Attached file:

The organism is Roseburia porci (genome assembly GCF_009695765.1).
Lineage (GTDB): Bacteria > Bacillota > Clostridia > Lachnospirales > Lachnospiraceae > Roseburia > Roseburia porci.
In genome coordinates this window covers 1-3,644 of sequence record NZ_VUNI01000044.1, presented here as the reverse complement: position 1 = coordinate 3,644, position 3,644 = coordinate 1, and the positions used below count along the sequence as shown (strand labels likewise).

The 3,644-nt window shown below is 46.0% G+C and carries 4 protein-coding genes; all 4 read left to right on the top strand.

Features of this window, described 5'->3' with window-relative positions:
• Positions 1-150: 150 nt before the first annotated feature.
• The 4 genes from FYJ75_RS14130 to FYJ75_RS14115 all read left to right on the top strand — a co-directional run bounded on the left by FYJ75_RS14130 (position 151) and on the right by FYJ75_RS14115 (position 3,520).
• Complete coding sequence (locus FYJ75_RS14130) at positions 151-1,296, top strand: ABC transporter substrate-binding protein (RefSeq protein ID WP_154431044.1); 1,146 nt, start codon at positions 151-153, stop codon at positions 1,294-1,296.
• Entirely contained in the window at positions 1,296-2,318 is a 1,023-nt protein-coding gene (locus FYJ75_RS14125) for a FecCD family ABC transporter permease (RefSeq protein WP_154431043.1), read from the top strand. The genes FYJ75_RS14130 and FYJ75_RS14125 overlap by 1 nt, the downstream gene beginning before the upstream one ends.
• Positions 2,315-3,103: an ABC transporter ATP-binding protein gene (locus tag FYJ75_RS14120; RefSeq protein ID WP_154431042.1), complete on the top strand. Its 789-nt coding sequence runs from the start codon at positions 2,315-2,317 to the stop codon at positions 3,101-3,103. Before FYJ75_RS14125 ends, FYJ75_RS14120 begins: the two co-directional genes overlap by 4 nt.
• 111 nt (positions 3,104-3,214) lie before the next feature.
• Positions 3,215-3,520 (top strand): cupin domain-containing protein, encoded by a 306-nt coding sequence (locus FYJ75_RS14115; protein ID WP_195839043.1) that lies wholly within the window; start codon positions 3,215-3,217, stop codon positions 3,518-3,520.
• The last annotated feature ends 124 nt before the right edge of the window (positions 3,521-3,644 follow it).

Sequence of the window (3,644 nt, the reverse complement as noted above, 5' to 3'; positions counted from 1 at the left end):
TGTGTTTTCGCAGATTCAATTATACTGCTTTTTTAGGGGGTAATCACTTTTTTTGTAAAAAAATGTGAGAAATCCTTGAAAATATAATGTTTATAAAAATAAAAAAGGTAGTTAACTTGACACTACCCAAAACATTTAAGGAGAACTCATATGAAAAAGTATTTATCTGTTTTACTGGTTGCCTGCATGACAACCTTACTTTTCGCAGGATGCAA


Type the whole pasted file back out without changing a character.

The organism is Roseburia porci (genome assembly GCF_009695765.1).
Lineage (GTDB): Bacteria > Bacillota > Clostridia > Lachnospirales > Lachnospiraceae > Roseburia > Roseburia porci.
In genome coordinates this window covers 1-3,644 of sequence record NZ_VUNI01000044.1, presented here as the reverse complement: position 1 = coordinate 3,644, position 3,644 = coordinate 1, and the positions used below count along the sequence as shown (strand labels likewise).

The 3,644-nt window shown below is 46.0% G+C and carries 4 protein-coding genes; all 4 read left to right on the top strand.

Features of this window, described 5'->3' with window-relative positions:
• Positions 1-150: 150 nt before the first annotated feature.
• The 4 genes from FYJ75_RS14130 to FYJ75_RS14115 all read left to right on the top strand — a co-directional run bounded on the left by FYJ75_RS14130 (position 151) and on the right by FYJ75_RS14115 (position 3,520).
• Complete coding sequence (locus FYJ75_RS14130) at positions 151-1,296, top strand: ABC transporter substrate-binding protein (RefSeq protein ID WP_154431044.1); 1,146 nt, start codon at positions 151-153, stop codon at positions 1,294-1,296.
• Entirely contained in the window at positions 1,296-2,318 is a 1,023-nt protein-coding gene (locus FYJ75_RS14125) for a FecCD family ABC transporter permease (RefSeq protein WP_154431043.1), read from the top strand. The genes FYJ75_RS14130 and FYJ75_RS14125 overlap by 1 nt, the downstream gene beginning before the upstream one ends.
• Positions 2,315-3,103: an ABC transporter ATP-binding protein gene (locus tag FYJ75_RS14120; RefSeq protein ID WP_154431042.1), complete on the top strand. Its 789-nt coding sequence runs from the start codon at positions 2,315-2,317 to the stop codon at positions 3,101-3,103. Before FYJ75_RS14125 ends, FYJ75_RS14120 begins: the two co-directional genes overlap by 4 nt.
• 111 nt (positions 3,104-3,214) lie before the next feature.
• Positions 3,215-3,520 (top strand): cupin domain-containing protein, encoded by a 306-nt coding sequence (locus FYJ75_RS14115; protein ID WP_195839043.1) that lies wholly within the window; start codon positions 3,215-3,217, stop codon positions 3,518-3,520.
• The last annotated feature ends 124 nt before the right edge of the window (positions 3,521-3,644 follow it).

Sequence of the window (3,644 nt, the reverse complement as noted above, 5' to 3'; positions counted from 1 at the left end):
TGTGTTTTCGCAGATTCAATTATACTGCTTTTTTAGGGGGTAATCACTTTTTTTGTAAAAAAATGTGAGAAATCCTTGAAAATATAATGTTTATAAAAATAAAAAAGGTAGTTAACTTGACACTACCCAAAACATTTAAGGAGAACTCATATGAAAAAGTATTTATCTGTTTTACTGGTTGCCTGCATGACAACCTTACTTTTCGCAGGATGCAA